Relief May be Coming for the Neglected Mentally Ill: The Helping Families In Mental Health Crisis Act

BY CLAIRE WHEELER – It has been called a “man-made disaster.”[1] The U.S. mental health system is in tatters. A third of adults with a serious mental illness received no treatment in 2013.[2] With nowhere to turn, the mentally ill end up in our prisons and city streets.[3] “The lucky ones find homes with family. The unlucky ones show up in the morgue.”[4]

It is clear that U.S. mental healthcare is in need of serious reform. A new bill proposes to do just that. On February 26, U.S. Rep. Tim Murphy announced that he would reintroduce the Helping Families In Mental Health Crisis Act in Congress.[5] If passed, it would be “the most comprehensive overhaul of the mental health system since the Kennedy Administration.”[6]

Rep. Murphy (a trained psychologist[7]) is a senior member of the House Energy & Commerce Committee.[8] Murphy introduced the Helping Families In Mental Health Crisis Act over a year ago.[9] But the bill never made it out of the House.[10] Murphy hopes to reach a different result with this Congress.

Murphy’s comprehensive bill would include many reforms, only a few of which I can address in this short blog post. For example, the bill would increase treatment options for children and adolescents.[11] In addition, the bill would create a new Assistant Secretary for Mental Health and Substance Use Disorders within the Department of Health and Human Services.[12]

The bill also provides incentives for states to implement innovative “Assistant Outpatient Treatment” (AOT) programs[13], which is court-ordered mental health treatment without commitment to an institution.[14] Some mental health advocates oppose court-ordered treatment as coercive.[15] But many individuals with a serious mental illness do not recognize they are ill.[16] For this population, following through with a treatment regimen is unlikely at best, making court-ordered compliance the only feasible treatment option. AOT programs, for individuals who need it, allow the court to monitor a patient’s treatment in a less restrictive environment. Furthermore, AOT programs are already authorized in 45 states, and have been shown to be cheaper and more effective than traditional commitment.[17]

Not all of the act’s proposals are positive; for example, the bill proposes to forbid state protection and advocacy programs from engaging in lobbying and class action lawsuits,[18] a dangerous move that decreases the options for advocating on behalf of the mentally ill. But the bill provides a good starting point for getting comprehensive reform off the ground. Overall, the positives outweigh the negatives.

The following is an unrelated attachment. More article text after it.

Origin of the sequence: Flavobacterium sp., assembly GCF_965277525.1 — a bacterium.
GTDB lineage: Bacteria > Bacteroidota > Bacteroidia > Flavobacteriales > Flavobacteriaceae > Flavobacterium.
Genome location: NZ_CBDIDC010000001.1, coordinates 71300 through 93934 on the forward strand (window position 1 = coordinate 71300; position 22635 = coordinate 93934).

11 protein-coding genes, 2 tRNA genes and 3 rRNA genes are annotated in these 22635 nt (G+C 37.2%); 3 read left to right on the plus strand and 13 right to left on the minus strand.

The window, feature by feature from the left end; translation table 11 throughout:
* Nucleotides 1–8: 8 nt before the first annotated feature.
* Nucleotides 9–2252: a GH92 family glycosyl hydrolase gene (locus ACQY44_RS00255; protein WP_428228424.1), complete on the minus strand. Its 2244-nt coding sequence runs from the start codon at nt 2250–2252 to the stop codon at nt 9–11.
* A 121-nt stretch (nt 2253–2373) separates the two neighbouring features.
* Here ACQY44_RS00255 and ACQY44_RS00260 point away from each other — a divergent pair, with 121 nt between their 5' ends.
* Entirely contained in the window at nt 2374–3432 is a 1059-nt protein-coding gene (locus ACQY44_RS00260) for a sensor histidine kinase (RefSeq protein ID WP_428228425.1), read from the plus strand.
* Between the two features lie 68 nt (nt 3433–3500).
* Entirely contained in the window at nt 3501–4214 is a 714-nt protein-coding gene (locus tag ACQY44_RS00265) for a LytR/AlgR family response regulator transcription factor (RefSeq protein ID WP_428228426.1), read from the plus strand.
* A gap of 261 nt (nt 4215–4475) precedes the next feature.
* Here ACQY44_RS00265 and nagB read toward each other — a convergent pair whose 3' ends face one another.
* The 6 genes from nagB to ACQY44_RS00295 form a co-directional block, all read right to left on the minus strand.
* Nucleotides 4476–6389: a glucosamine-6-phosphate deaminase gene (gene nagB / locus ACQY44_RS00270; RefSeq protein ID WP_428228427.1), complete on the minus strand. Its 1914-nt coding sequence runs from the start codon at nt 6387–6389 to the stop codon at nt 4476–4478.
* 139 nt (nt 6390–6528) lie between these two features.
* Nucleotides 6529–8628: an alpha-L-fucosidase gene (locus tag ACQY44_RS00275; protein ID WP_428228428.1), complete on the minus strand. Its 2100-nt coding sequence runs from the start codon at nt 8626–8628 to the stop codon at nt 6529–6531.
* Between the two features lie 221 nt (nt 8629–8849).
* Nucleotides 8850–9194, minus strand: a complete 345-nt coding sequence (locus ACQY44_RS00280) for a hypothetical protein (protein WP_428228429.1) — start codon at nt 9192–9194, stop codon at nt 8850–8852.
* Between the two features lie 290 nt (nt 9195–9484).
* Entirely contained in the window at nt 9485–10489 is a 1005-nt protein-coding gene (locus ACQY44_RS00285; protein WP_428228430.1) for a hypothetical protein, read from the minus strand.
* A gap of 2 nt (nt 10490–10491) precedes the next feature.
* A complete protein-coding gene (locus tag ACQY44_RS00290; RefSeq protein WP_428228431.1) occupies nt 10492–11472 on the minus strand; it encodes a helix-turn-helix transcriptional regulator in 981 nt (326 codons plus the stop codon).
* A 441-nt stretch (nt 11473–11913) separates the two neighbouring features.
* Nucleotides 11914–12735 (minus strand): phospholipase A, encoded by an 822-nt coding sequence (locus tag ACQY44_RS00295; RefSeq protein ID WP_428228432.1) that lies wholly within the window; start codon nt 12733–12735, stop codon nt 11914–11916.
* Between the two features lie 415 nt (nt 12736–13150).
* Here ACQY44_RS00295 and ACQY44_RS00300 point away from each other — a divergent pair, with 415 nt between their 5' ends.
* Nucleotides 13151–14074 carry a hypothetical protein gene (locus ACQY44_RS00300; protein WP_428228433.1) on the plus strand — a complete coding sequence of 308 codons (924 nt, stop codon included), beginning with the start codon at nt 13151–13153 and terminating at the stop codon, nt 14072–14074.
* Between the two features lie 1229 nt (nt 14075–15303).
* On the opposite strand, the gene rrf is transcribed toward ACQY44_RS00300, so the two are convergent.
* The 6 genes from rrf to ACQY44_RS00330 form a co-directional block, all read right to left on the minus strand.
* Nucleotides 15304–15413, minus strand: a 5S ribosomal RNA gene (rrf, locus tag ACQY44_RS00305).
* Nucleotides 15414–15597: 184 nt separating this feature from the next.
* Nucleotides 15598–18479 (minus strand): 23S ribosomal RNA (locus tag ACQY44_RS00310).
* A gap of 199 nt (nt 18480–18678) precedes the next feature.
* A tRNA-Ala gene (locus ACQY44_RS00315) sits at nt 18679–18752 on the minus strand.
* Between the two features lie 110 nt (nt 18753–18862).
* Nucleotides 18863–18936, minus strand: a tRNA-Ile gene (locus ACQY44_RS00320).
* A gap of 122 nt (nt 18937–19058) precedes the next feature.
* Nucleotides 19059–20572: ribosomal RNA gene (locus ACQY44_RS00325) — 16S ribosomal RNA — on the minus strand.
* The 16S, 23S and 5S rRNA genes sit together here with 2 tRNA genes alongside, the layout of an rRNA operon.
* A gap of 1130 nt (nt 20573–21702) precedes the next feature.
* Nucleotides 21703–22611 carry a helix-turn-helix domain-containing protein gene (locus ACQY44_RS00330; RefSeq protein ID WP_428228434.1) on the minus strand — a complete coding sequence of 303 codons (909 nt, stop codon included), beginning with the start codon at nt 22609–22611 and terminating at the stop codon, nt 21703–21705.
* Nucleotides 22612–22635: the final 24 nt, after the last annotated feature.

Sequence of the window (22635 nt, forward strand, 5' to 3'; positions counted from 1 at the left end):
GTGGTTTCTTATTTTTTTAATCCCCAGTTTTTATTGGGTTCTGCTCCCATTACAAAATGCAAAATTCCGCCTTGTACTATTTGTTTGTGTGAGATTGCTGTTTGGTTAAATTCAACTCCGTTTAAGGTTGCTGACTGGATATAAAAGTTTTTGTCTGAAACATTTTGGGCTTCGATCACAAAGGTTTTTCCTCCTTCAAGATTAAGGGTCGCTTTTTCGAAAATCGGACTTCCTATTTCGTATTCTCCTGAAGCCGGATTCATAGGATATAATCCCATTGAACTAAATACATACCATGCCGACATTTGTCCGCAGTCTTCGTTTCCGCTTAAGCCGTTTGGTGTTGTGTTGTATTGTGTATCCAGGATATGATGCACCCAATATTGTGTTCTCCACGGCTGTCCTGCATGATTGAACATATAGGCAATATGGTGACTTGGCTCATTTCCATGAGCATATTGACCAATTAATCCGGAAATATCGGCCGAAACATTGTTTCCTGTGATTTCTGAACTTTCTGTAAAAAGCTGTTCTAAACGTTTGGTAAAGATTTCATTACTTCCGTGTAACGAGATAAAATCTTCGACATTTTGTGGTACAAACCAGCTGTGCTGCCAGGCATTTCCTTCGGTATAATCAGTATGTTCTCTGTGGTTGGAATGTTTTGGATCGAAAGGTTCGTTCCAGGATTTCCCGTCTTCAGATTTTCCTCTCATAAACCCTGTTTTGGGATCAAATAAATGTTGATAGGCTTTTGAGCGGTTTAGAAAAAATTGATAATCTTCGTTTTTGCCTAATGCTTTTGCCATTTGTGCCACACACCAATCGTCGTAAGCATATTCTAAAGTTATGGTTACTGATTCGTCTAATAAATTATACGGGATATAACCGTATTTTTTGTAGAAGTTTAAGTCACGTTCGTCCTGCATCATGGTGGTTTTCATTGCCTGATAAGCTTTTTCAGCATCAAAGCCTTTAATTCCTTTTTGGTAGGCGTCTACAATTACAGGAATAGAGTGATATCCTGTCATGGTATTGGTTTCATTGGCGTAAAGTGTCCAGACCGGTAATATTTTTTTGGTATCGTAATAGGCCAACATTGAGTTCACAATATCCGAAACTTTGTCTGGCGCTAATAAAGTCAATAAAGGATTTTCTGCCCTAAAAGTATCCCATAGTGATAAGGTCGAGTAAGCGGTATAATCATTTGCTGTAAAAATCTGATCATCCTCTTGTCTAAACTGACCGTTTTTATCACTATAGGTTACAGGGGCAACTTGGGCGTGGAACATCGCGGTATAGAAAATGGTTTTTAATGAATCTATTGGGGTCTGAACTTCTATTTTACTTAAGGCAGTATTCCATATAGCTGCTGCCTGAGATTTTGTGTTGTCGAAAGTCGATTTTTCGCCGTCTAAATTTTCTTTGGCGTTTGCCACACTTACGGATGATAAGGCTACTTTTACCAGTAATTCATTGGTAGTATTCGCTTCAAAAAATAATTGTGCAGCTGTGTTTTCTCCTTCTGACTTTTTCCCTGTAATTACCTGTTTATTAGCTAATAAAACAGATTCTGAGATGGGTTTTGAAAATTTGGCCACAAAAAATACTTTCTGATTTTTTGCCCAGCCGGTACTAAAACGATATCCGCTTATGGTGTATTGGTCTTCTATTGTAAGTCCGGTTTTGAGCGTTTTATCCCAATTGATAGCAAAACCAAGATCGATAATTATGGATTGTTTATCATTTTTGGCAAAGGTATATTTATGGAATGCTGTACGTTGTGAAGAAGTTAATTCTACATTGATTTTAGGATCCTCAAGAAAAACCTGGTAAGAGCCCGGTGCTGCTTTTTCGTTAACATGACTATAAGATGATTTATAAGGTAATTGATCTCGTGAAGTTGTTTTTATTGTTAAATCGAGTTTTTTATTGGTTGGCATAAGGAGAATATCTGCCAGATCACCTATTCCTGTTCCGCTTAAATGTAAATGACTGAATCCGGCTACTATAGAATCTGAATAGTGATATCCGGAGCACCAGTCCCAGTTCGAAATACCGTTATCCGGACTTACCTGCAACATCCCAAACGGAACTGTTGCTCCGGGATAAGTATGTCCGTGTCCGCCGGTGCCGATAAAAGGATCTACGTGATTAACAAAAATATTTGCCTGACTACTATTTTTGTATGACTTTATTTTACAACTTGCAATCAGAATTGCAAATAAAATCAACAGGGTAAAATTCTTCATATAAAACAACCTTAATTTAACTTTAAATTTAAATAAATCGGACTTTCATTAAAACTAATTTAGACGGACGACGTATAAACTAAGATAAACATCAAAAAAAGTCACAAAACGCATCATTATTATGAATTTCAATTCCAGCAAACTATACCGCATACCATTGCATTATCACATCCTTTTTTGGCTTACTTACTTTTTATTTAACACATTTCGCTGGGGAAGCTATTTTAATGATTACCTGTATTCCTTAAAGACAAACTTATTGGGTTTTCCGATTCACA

Mental illness is more prevalent than many believe. It is estimated that 10 million adults in the U.S. have a serious mental illness.[19] There is, of course, no cure-all for institutionalized mental health treatment, and no legislation is perfect. Nevertheless, the system as it stands is clearly insufficient, and change must come. The Helping Families In Mental Health Crisis Act will help speed that change along.


[1] Liz Szabo, Cost of not caring: Nowhere to go, USA TODAY, (last visitedMar. 5, 2015).

[2] Substance Abuse and Mental Health Services Administration (SAMHSA), Behavioral Health Barometer, 2014 12, available at (hereinafter Behavioral Health Barometer)/

[3] One third of the U.S. homeless population (that’s over 100,000 individuals) has a severe mental illness. U.S. Dep’t of Hous. and Urban Dev., HUD’s 2014 Continuum of Care Homeless Assistance Programs Homeless Populations and Subpopulations (Oct. 7, 2014), available at In addition, over half of inmates have a mental illness. Doris J. James and Lauren E. Glaze, Bureau of Justice Statistics Special Report: Mental Health Problems of Prison and Jail Inmates 1 (Dec. 14, 2006), available at

[4] Id..

[5] 161 Cong. Rec. H1177 (daily ed. Feb. 26, 2015) (statement of Rep. Tim Murphy)

[6] More Nationwide Praise for Murphy’s “Helping Families In Mental Health Crisis Act,” Murphy.House.Gov, Apr. 4, 2014,; see also Memorandum from the Subcomm. on Oversight and Investigations Majority Staff to the Energy and Commerce Comm. Members 1 (May 15, 2014), available at

[7] Biography, Murphy.House.Gov, (last visited Mar. 8, 2015)

[8] Oversight and Investigations, EnergyCommerce.House.Gov, (last visited Mar. 8, 2015)

[9] 159 Cong. Rec. H7697 (daily ed. Dec. 12, 2013) (statement of Rep. Tim Murphy).

[10] All Actions: H.R.3717 – 113th Congress (2013-2014) Congress.Gov, (last visited Mar. 8, 2015).

[11] Helping Families in Mental Health Crisis Act of 2013, H.R. 3717, 113th Cong. §§ 1121-22, 1131-32 (2014), available at

[12] H.R. 3717 §101.

[13] H.R. 3717 §103(a).

[14] H.R. 3717 §103(e)(1)

[15] John M. Grohol, The Many Problems with the Helping Families In Mental Health Crisis Act, (last visited Mar. 8, 2014)

[16] This is due to the effects of anosognosia, a common symptom of severe psychiatric disorders such as schizophrenia. NAMI Treatment Advocacy Center, Anosognosia (impaired awareness of illness): A major problem for individuals with schizophrenia and bipolar disorder (June 2005),

[17] Assisted Outpatient Treatment Laws, TreatmentAdvocacyCenter.Org (last visited Mar. 8, 2015) (providing an overview of the status of AOT programs in the U.S.)

[18] H.R. 3717 §1141.

[19] Behavioral Health Barometer, supra note 2, at 11.


Claire Wheeler is a 2016 Staff Editor of the Race & Social Justice Law Review.

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